# Symmetric group on finite or cofinite subset is conjugacy-closed

This article gives the statement, and proof, of a particular subgroup in a group being conjugacy-closed: in other words, any two elements of the subgroup that are conjugate in the whole group, are also conjugate in the subgroup
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This article gives the statement, and possibly proof, of a particular subgroup or type of subgroup satisfying a particular subgroup property (namely, Conjugacy-closed subgroup (?)) in a particular group or type of group (namely, Symmetric group (?)).

## Statement

Suppose $S \subseteq T$ are sets. Then, the symmetric group $\operatorname{Sym}(S)$ embeds naturally as a subgroup of $\operatorname{Sym}(T)$: any permutation of $S$ extends to a permutation of $T$ as the identity map on $T \setminus S$.

With this embedding, if either $S$ or $T \setminus S$ is finite, $\operatorname{Sym}(S)$ is a conjugacy-closed subgroup in $\operatorname{Sym}(T)$. In other words, if two elements of $\operatorname{Sym}(S)$ are conjugate in $\operatorname{Sym}(T)$, they are also conjugate in $\operatorname{Sym}(S)$.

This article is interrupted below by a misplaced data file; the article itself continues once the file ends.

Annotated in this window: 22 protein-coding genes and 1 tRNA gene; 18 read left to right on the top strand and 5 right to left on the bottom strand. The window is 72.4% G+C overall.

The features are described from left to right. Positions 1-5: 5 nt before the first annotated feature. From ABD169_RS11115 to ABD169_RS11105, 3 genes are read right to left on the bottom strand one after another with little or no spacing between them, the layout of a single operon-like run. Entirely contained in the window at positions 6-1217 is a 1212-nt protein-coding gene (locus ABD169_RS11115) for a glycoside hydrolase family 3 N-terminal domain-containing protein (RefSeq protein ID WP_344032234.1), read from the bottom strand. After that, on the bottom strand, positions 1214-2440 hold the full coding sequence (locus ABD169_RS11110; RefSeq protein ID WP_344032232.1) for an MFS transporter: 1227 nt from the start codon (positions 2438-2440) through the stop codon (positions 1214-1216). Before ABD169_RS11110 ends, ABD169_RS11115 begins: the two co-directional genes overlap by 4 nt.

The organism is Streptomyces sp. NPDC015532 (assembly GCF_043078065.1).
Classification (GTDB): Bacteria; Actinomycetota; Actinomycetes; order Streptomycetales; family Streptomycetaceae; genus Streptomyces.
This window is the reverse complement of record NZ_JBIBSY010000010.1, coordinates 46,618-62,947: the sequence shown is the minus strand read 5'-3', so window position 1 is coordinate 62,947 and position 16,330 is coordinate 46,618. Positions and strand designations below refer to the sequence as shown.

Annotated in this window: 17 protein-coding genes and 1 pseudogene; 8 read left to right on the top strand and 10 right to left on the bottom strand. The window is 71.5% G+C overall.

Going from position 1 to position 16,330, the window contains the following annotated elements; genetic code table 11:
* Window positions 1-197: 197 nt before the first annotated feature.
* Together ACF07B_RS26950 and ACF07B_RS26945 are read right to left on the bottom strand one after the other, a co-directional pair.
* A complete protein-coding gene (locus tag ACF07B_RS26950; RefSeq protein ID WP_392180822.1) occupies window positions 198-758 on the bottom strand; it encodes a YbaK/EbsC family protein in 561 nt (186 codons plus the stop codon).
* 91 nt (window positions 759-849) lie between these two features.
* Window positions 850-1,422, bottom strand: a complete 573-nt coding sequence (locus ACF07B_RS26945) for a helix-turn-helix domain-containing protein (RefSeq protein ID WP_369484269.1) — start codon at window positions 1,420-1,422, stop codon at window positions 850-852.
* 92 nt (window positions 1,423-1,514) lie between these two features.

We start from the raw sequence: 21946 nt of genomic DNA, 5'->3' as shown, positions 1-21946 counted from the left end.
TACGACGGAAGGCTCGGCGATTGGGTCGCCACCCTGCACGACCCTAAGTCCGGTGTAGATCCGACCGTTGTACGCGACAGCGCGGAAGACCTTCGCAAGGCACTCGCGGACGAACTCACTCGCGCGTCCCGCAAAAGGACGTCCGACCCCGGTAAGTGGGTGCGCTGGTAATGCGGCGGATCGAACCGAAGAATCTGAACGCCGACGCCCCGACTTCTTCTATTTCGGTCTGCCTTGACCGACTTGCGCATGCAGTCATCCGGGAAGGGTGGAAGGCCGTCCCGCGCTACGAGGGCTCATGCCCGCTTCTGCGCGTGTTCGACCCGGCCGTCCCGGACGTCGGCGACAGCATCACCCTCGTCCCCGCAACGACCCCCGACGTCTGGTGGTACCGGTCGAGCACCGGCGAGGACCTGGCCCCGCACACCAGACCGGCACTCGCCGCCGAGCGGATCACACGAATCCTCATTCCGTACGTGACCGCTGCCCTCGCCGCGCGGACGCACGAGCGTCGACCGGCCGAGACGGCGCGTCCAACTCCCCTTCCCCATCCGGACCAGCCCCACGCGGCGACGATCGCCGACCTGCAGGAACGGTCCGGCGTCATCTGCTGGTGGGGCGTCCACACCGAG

## Related facts

### Stronger formulation

Symmetric group on finite or cofinite subset is subset-conjugacy-closed: Not only can we perform conjugation of single elements, we can also perform conjugation of subsets inducing exactly the same map on each element of the subset.

### Breakdown for infinite coinfinite subsets

If both $S$ and $T \setminus S$ are infinite, then $\operatorname{Sym}(S)$ is not conjugacy-closed in $\operatorname{Sym}(T)$. Further information: Symmetric group on infinite coinfinite subset is not conjugacy-closed